But as D-Lord has written, this summer can offer the opportunity to add two more such players, two more youngsters who offer the promise of budding stardom -- as employing transcendent star-level talent is the only realistic way of truly competing with the Steph Curry team and the LeBron James team and the Pop team.
The easy part of the equation is landing that budding star via a lotto pick in the draft. (Not that it's "easy'' to be right on a player, or "easy'' for him to become the next Steph/LeBron; rather, that it's easy for us to calculate. Read all about it here.)
A bit more complicated are the cap calculations that can provide Dallas with enough room to acquire via free agency a "young max.'' We can do some carving and get the Mavs to around $21 mil of room.
But more encouraging than our ability guesstimate at the direction here is Cuban addressing the issue and echoing D-Lord's Big Calculator:
“We’ve got a lot of young guys and they’re going to get better as a unit, and physically they’ll get better as well,” Cuban said. “We’ll get somebody in the draft and maybe a free agent.
DONUT 10: LANDMARKS AND MILESTONES
So give us those landmarks and those milestones. Hey, Justin Anderson isn't a Mav anymore but he still marveled from afar when Dirk Nowitzki went to 30K.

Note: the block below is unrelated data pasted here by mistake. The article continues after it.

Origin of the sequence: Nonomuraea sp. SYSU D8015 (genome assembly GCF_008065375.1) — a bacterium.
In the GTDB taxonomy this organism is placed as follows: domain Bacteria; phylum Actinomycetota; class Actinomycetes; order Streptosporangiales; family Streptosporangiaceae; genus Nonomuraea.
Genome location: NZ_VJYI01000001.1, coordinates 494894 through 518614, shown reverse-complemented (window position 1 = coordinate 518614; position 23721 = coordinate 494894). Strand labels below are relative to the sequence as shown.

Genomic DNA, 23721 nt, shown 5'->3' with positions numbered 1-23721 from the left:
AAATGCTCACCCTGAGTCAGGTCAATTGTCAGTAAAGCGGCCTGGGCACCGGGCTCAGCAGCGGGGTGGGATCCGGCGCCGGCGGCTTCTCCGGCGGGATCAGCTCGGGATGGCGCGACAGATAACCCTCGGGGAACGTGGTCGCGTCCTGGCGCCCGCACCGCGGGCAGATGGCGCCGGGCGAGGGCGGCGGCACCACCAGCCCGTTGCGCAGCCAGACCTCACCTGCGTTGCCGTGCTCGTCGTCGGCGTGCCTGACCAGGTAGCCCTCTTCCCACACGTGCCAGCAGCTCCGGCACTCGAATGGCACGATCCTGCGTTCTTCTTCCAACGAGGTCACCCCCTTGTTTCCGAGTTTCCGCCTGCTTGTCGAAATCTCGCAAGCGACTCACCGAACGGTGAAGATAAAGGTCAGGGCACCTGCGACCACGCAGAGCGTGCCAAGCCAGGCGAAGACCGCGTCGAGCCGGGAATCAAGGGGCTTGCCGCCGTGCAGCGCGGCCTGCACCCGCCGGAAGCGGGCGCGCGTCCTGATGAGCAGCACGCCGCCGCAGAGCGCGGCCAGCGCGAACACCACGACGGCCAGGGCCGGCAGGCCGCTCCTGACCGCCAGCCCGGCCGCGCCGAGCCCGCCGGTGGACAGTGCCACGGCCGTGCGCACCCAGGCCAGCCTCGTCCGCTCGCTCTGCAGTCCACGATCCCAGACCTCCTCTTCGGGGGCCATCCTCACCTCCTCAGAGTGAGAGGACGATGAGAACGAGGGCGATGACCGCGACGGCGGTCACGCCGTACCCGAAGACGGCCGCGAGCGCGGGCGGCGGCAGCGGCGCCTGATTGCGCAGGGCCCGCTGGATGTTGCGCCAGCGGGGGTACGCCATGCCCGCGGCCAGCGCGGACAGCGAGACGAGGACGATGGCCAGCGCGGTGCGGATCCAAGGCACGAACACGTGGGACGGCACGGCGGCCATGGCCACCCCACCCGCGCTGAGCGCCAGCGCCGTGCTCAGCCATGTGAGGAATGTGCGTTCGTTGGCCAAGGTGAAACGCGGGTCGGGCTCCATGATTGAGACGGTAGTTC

"When I watched it, for him to do it the way he did it was pretty awesome,'' Simba said. "I’m more excited for when he becomes fifth all-time in scoring so I can stop calling him (the nickname of) 'Sixth.'"
Is that sort of thing fun enough to satisfy the MFFL? Exciting enough to motivate the roster members? Notable enough to keep the Mavs on the front page?
“If our young guys can keep on playing hard and keep on improving and making progress, we’ll keep on making progress,” Cuban said. “It feels good.”
Is that enough?
DONUT 11: ONE STEP BACK
See, it would also feel good, in the end, to take one step back if it meant two steps forward. ... while enduring only 14 more games of pain.
We've often noted how difficult it would be for coach Rick Carlisle to look his guys in the eye and tell them we, the Mavs, are about to lose on purpose. Or "allow a loss.'' Or "be open to the possibility of a loss.'' Or however one wishes to frame it.